Germany swept the board at the first World Combined Pony Driving Championships in Austria, taking individual gold in pony fours, pony pairs, pony singles and the overall 17-strong team competition.
Tobias Bucker, individual bronze medallist and a member of Germany’s gold medal team in the 2002 European Pony Four-in-Hand Championships, driving his eight-month-pregnant wife’s Welsh pony, Danyloo, produced a fabulous dressage test to take a decisive lead in the single pony division.
British driver Julie Camm and her Welsh section D, Pannau Pandora, put in a stellar performance to lie second, ahead of the USA’s Sara Schmitt.
“It was a huge learning curve but considering that it’s Pandora’s first season, she coped really well,” said Julie, a hotelier from Bristol.
In pony pairs, Germany’s Steffen Abicht established a 12-point lead from team-mate Franz-Josef Lemkuhl. Austrian driver Josef Stickelberger, the eventual silver medallist, was third in this phase, while Britain’s Ursula Hirschberg was eighth with her Welsh ponies.
Despite the loss of Gerhard Gerich – who had two ponies vetted out before the start – Germany dominated the four-in-hand, with European Champion Dirk Gerkens, a hunting
-mad farrier from Paderborn, leading throughout.
His team-mate, Martin Thiemann, was third in the dressage behind Belgium’s Mia Allo. British national champion Emily Bennett was sixth with her black Welsh/Hackneys, leaving the British in second to Germany after two days of dressage.
Temperatures soared for the demanding cross-country. However, hard tracks and generous time-allowances meant that the course drove well. The spectator-friendly showground, with the main arena surrounded by seven closely grouped obstacles, created a compact, raucous atmosphere – rather daunting for newcomers.
In singles, individual British driver Liz Rowe was tipped out in obstacle two – the water – but completed the course. Sweden’s Anne-Christine Arvidsson won the marathon, but Tobias Bucker did enough to maintain his lead. Steffen Abicht extended his pony pairs lead and Dirk Gerkens tightened his grip on the four-in-hand, while Thiemann moved up to silver.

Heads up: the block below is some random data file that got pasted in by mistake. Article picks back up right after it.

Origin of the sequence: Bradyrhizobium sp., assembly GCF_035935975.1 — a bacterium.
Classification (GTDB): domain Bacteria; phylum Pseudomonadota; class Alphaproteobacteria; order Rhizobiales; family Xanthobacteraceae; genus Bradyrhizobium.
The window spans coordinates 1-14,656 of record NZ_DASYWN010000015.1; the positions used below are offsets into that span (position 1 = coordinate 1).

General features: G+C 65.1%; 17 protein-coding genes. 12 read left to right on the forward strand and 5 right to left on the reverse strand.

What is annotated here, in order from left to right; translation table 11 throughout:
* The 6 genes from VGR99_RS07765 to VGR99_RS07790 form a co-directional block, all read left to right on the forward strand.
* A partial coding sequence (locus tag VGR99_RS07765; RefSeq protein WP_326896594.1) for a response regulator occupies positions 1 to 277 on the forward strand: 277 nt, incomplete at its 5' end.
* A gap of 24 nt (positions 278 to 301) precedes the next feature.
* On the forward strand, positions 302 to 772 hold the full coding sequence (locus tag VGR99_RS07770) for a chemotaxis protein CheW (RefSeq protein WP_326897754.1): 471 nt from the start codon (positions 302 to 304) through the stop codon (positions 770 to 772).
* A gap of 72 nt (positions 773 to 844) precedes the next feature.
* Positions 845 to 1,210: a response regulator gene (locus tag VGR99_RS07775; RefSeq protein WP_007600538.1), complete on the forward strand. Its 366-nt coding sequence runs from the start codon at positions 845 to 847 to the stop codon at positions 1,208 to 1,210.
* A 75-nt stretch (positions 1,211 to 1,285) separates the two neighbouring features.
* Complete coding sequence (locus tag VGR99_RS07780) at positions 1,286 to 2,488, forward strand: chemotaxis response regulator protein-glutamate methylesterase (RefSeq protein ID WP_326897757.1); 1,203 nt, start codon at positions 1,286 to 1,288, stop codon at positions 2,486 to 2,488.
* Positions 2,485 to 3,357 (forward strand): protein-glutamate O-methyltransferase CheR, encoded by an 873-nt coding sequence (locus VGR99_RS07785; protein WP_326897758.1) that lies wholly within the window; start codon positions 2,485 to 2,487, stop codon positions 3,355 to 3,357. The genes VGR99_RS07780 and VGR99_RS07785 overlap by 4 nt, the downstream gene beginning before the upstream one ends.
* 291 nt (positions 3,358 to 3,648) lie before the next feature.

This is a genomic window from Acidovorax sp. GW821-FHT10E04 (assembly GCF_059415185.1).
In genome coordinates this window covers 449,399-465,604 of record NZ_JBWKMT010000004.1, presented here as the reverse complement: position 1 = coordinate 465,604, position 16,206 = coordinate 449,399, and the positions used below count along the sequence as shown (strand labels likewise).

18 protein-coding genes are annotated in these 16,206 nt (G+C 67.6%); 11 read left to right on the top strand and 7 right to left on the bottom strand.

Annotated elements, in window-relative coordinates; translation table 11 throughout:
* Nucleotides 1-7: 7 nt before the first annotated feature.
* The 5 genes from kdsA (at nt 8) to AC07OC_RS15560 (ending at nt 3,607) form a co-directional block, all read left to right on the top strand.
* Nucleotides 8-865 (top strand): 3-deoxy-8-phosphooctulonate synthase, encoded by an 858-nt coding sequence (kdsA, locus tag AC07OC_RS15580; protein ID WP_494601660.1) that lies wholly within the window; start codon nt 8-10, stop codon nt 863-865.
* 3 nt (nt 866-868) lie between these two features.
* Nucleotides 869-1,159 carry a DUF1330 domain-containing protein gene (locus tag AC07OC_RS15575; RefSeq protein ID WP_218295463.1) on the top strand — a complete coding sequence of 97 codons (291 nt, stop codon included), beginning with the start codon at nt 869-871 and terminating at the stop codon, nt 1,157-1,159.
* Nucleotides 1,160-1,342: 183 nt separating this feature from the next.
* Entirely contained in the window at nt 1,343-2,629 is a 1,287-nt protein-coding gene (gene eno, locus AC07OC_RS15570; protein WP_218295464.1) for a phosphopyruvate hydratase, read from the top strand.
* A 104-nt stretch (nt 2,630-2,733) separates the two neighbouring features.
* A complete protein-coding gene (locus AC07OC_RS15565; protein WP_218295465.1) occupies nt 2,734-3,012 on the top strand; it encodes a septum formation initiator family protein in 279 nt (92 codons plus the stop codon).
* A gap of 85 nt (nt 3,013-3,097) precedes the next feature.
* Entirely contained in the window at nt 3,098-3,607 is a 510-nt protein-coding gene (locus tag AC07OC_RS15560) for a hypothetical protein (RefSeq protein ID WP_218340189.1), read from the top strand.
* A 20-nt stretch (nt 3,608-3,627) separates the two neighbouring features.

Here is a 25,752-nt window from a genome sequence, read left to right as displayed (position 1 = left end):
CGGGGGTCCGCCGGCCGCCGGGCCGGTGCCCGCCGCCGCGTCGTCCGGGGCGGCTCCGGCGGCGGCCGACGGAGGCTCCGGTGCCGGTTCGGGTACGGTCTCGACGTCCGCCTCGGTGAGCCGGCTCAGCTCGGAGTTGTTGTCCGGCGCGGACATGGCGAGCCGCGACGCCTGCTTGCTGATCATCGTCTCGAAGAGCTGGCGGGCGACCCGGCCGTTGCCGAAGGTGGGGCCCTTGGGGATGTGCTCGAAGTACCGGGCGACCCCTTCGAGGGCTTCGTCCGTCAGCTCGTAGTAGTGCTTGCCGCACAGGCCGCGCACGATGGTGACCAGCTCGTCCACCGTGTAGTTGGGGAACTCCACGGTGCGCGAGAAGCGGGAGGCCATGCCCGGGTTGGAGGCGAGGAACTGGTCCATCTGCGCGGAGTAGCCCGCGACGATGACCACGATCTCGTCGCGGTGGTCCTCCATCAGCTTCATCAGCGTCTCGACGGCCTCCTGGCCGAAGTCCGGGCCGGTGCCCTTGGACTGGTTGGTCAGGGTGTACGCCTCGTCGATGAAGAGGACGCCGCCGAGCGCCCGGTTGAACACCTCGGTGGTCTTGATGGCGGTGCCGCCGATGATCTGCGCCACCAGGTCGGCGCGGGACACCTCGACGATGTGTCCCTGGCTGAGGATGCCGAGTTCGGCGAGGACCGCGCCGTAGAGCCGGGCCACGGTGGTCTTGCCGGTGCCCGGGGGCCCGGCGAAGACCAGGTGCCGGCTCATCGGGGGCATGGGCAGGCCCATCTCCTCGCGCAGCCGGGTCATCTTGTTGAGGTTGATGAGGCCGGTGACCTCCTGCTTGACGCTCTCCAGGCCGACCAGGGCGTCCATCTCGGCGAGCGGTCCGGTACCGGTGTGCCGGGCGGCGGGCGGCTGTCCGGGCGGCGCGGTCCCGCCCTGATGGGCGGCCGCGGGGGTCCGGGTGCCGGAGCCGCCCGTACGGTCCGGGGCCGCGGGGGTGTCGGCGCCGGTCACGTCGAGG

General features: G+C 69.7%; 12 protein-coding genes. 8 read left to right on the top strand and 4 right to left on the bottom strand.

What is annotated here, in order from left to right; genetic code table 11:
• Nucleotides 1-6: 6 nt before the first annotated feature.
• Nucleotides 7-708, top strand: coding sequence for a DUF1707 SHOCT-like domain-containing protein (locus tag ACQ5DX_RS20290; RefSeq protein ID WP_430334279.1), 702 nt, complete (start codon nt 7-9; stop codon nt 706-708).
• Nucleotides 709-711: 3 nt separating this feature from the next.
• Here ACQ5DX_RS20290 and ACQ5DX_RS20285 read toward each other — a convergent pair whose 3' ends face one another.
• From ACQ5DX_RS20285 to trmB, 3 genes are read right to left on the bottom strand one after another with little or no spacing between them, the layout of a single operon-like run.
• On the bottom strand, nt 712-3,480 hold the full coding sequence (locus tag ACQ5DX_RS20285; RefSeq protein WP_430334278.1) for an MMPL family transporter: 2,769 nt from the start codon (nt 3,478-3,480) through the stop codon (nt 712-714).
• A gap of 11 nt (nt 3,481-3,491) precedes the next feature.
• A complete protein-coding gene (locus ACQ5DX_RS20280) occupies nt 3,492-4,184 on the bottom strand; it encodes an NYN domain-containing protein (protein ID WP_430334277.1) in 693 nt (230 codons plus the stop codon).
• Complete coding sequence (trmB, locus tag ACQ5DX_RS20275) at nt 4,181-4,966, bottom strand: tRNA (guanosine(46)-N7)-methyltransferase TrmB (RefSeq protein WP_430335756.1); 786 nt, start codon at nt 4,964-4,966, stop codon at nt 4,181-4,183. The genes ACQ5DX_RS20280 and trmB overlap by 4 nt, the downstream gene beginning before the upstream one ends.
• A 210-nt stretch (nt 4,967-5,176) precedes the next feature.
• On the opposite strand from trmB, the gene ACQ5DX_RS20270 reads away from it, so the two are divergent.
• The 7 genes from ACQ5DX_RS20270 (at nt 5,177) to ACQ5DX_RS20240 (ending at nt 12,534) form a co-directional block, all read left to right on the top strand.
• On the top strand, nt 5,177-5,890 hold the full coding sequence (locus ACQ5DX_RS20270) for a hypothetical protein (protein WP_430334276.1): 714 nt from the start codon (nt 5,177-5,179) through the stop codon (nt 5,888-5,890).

British chances slipped away when Ursula Hirschberg’s black Welsh pony, Freeway, ran into a post in the bogey water obstacle, injuring a shoulder. Sadly Freeway had to be put down.
The devastated Cheshire-based driver decided to complete the championships and drove her spare pony in the final day’s cone driving.
Jo Rennison drove a brilliant marathon with her pair, Albury’s Danny Boy and Mere Of Westmoreland, to pull up to ninth individually.
“The pressure was on and it was hot, but my ponies coped well,” said Jo. “Team spirit pulled us through. It didn’t feel impossible to get in the medals and I’ll definitely have another crack.”
Four-in-hand drivers John Pickford and Philippa Gammell got round safely. Emily Bennett drove with panache into fourth, but a mishap in the cones cost her a chance of a medal and the team slipped to fourth place.
“It was a shame, because my ponies were superb on the marathon and there was just one point in it,” said Emily. “The tight box in the cones just caught me out. Everyone tried their hardest, so we’re not too disappointed.”
Sara Howe and Jane Macdonald’s Welsh pony, Costa Llewelyn – known as Sooty – were outstanding in the cones drive, finishing second in that phase and fifth overall.
“We weren’t quick enough on the marathon because I was too cautious,” said Sara, the highest-placed British driver. “But Sooty was excellent in the cones.”
The drivers from overall World Champion Germany said: “We were surprised to win so comprehensively and we’re sure that the rest will catch up by the next championships.”
Holland took silver and Austria, bronze.